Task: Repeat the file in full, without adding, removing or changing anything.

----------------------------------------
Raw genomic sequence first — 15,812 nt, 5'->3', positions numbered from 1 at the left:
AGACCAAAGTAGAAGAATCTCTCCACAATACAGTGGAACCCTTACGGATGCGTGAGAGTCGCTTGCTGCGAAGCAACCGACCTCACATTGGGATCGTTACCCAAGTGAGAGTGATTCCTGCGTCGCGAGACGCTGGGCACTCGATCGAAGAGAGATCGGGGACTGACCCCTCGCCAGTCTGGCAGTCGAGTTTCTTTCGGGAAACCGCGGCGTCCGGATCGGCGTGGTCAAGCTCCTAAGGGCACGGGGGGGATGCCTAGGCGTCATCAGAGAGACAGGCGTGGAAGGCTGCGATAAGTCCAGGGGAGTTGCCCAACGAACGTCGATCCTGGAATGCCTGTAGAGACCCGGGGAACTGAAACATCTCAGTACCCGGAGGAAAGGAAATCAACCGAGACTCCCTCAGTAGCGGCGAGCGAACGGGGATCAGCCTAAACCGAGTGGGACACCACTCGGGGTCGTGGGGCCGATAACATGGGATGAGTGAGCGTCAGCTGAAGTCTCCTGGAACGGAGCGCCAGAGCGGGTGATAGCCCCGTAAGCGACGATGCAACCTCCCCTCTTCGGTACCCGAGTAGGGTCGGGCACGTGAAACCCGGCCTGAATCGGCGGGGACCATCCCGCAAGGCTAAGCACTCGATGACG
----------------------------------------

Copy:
Raw genomic sequence first — 15,812 nt, 5'->3', positions numbered from 1 at the left:
AGACCAAAGTAGAAGAATCTCTCCACAATACAGTGGAACCCTTACGGATGCGTGAGAGTCGCTTGCTGCGAAGCAACCGACCTCACATTGGGATCGTTACCCAAGTGAGAGTGATTCCTGCGTCGCGAGACGCTGGGCACTCGATCGAAGAGAGATCGGGGACTGACCCCTCGCCAGTCTGGCAGTCGAGTTTCTTTCGGGAAACCGCGGCGTCCGGATCGGCGTGGTCAAGCTCCTAAGGGCACGGGGGGGATGCCTAGGCGTCATCAGAGAGACAGGCGTGGAAGGCTGCGATAAGTCCAGGGGAGTTGCCCAACGAACGTCGATCCTGGAATGCCTGTAGAGACCCGGGGAACTGAAACATCTCAGTACCCGGAGGAAAGGAAATCAACCGAGACTCCCTCAGTAGCGGCGAGCGAACGGGGATCAGCCTAAACCGAGTGGGACACCACTCGGGGTCGTGGGGCCGATAACATGGGATGAGTGAGCGTCAGCTGAAGTCTCCTGGAACGGAGCGCCAGAGCGGGTGATAGCCCCGTAAGCGACGATGCAACCTCCCCTCTTCGGTACCCGAGTAGGGTCGGGCACGTGAAACCCGGCCTGAATCGGCGGGGACCATCCCGCAAGGCTAAGCACTCGATGACG